Marie de' Medici, Queen of France
Marie de' Medici (Maria de’ Medici) (1573-1642) was the wife
of Henry IV. She was the daughter of Francesco I, Grand
Duke of Tuscany and lived in Florence until her marriage in
The Florentine court supplied her with several artists who
settled in Paris, notably Thomas Francini, Alexandre Francini and Pietro
Francavilla, and this influenced her first important commission, an equestrian
statue of Henry IV. In 1604 she ordered the statue from Giambologna, and the
finished work was placed on the tip of the Ile de la Cité, Paris, in 1614,
halfway across the Pont Neuf: the horse by Giambologna, the rider by his
assistant Pietro Tacca and the four slaves of the pedestal by Francavilla.
Because of Medici traditions of patronage it is often assumed that the Queen inspired the early
17th-century royal building program in Paris, but there is no evidence that she played any part in it. Her
patronage was limited to two other projects during Henry IV’s reign: the decoration of the chapel of the Trinité at
the château of Fontainebleau by Martin Fréminet and the completion of the château of Monceaux en Brie by Salomon de
Brosse. Marie also planned a tomb for her husband, which was begun in 1613 by one of the Métézeau brothers, Louis
or Clément (successive Architects to the King), but never completed.
Marie emerged as an important patron during her regency (1610–1617) for her son, Louis XIII. In
1611 she decided to build a new residence in Paris modeled on her childhood home, the Palazzo Pitti, Florence, and
sent Louis Métézeau there to make drawings.
In 1612–1613 de Brosse won the competition for what was to become the Palais du Luxembourg. He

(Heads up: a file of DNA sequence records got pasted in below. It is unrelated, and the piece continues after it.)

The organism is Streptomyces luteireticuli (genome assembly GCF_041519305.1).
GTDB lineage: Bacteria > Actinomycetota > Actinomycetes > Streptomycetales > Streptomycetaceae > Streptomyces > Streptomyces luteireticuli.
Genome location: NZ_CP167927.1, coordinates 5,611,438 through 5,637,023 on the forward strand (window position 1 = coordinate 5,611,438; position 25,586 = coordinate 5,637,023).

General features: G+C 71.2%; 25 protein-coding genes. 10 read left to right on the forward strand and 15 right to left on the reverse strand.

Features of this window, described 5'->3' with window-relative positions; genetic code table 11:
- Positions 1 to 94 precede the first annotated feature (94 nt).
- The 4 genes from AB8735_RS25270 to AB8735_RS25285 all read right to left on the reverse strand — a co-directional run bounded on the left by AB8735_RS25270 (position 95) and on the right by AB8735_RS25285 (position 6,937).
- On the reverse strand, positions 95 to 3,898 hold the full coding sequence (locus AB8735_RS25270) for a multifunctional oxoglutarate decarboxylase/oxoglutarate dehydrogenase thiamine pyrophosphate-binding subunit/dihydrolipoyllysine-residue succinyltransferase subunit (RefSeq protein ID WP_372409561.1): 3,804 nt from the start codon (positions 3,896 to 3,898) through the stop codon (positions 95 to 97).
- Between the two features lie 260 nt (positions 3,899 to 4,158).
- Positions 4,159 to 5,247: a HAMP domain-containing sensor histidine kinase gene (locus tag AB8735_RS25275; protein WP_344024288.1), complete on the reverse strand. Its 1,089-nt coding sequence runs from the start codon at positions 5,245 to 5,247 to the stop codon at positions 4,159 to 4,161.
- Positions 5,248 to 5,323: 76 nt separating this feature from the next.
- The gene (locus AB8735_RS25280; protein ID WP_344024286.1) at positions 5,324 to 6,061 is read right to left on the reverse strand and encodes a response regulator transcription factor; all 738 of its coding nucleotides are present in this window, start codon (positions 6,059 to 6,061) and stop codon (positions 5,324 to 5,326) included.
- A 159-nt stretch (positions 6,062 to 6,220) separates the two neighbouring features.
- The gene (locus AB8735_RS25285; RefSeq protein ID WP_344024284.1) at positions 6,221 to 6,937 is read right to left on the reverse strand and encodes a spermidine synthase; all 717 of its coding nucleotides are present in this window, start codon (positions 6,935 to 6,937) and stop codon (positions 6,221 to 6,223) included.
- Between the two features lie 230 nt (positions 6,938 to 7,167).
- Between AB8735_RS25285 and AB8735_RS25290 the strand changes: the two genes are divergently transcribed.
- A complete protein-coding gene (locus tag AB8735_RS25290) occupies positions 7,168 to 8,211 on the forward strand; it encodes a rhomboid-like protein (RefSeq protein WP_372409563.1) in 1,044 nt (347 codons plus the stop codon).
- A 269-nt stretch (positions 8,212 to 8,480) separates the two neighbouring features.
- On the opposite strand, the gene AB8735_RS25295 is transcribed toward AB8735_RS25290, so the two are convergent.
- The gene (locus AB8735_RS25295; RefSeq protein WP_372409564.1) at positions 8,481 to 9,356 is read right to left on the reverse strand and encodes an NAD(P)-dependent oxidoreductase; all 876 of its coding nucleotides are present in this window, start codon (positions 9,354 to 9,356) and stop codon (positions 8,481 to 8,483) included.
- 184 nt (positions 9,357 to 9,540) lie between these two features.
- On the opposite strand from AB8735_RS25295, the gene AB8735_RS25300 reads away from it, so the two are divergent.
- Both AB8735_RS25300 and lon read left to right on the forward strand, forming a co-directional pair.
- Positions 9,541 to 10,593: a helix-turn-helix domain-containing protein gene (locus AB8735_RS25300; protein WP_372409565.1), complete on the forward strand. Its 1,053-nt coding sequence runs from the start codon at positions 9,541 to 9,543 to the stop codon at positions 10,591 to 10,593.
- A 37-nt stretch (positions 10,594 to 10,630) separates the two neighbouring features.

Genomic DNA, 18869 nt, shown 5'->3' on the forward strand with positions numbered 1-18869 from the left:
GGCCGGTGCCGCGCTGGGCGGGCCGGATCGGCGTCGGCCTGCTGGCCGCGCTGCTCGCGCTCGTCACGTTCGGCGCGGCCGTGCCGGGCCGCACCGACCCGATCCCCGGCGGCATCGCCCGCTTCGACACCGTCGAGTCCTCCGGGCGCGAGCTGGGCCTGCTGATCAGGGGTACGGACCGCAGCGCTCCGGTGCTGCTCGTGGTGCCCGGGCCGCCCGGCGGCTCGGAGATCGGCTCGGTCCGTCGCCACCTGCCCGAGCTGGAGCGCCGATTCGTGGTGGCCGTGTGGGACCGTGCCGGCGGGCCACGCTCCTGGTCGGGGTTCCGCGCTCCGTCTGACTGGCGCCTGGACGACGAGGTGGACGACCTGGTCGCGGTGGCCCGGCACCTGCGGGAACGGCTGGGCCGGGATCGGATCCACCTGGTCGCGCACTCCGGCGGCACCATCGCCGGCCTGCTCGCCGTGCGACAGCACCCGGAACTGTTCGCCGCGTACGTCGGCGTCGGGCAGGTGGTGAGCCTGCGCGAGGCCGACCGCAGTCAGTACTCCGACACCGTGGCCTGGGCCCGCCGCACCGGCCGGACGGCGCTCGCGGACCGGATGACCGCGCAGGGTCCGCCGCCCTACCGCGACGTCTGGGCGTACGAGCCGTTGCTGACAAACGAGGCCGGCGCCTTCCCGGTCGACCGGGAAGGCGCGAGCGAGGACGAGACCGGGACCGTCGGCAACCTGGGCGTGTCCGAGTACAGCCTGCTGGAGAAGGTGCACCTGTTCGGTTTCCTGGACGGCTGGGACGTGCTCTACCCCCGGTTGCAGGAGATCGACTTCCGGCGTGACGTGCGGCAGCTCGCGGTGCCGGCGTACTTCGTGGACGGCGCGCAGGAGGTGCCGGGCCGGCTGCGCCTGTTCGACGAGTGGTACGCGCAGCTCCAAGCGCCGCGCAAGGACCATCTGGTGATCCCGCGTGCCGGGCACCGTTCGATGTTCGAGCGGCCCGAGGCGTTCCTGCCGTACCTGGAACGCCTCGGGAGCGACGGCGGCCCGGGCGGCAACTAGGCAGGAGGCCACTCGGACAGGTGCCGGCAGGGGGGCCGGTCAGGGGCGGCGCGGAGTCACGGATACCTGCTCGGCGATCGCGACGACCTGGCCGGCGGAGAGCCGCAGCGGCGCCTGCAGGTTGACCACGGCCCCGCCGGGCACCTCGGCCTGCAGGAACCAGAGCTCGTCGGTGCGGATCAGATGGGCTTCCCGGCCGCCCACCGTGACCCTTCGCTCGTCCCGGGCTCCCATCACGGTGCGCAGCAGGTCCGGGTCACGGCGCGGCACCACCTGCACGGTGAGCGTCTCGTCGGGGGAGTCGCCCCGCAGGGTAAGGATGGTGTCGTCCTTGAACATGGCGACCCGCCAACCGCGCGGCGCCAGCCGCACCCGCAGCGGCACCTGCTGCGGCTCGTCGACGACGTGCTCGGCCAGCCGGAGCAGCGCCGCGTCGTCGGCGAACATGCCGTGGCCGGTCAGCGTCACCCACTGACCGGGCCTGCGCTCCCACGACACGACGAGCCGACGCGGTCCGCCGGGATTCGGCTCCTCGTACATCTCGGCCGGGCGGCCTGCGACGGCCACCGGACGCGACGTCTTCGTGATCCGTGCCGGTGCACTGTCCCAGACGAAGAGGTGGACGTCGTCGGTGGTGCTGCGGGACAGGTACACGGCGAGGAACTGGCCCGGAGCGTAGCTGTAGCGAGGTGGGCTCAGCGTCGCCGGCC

set a traditional French château plan in a suburban garden, acknowledging the Florentine model only in his
elevations and use of rustication.
The Jardins du Luxembourg, which followed the Boboli Gardens, Florence, in their general layout,
were notable for their parterres, designed by Jacques Boyceau, and the architectural grotto, probably by the
Francini brothers. To supply the palace with water the Queen had the Arcueil Aqueduct built, in which de Brosse and
Thomas Francini were involved. Following a rift with her son in 1617, Marie was forced to spend two years in Blois,
where she had de Brosse add a pavilion to the château.
In the 1620s Marie concentrated on the interior decoration of her palace. In 1622 she
commissioned Peter Paul Rubens to paint two cycles, the Life of Marie de’ Medici and that of Henry IV. The Marie
de’ Medici cycle was installed in the west gallery in 1625; the Henry IV cycle was not executed.
In the Cabinet des Muses she hung a series of paintings by Giovanni Baglione of Apollo and the
Nine Muses, and the Cabinet Doré was decorated with a series of works by contemporary Florentine painters (Jacopo
Ligozzi, Domenico Passignano, Giovanni Bilivert and others) on the history of the Medici family.
After receiving an Annunciation from Guido Reni, Marie invited the artist to Paris in 1629 to
paint the Henry IV cycle.
Reni declined, but other foreigners attended her court:
Frans Pourbus the younger, the poet Giambattista Marino and Orazio
Gentileschi. Philippe de Champaigne was appointed Peintre de la Reine in
Among the French artists who enjoyed this contact with
Italian culture was Nicolas Poussin, employed at the Palais du Luxembourg
After losing a political struggle with Cardinal Richelieu in
1630, Marie left France and ended her life in exile.
The collection she left behind had a lasting impact on
French painting and art theory, not by advancing any one style but by
introducing the work of Rubens and contemporary Italian painters to Paris.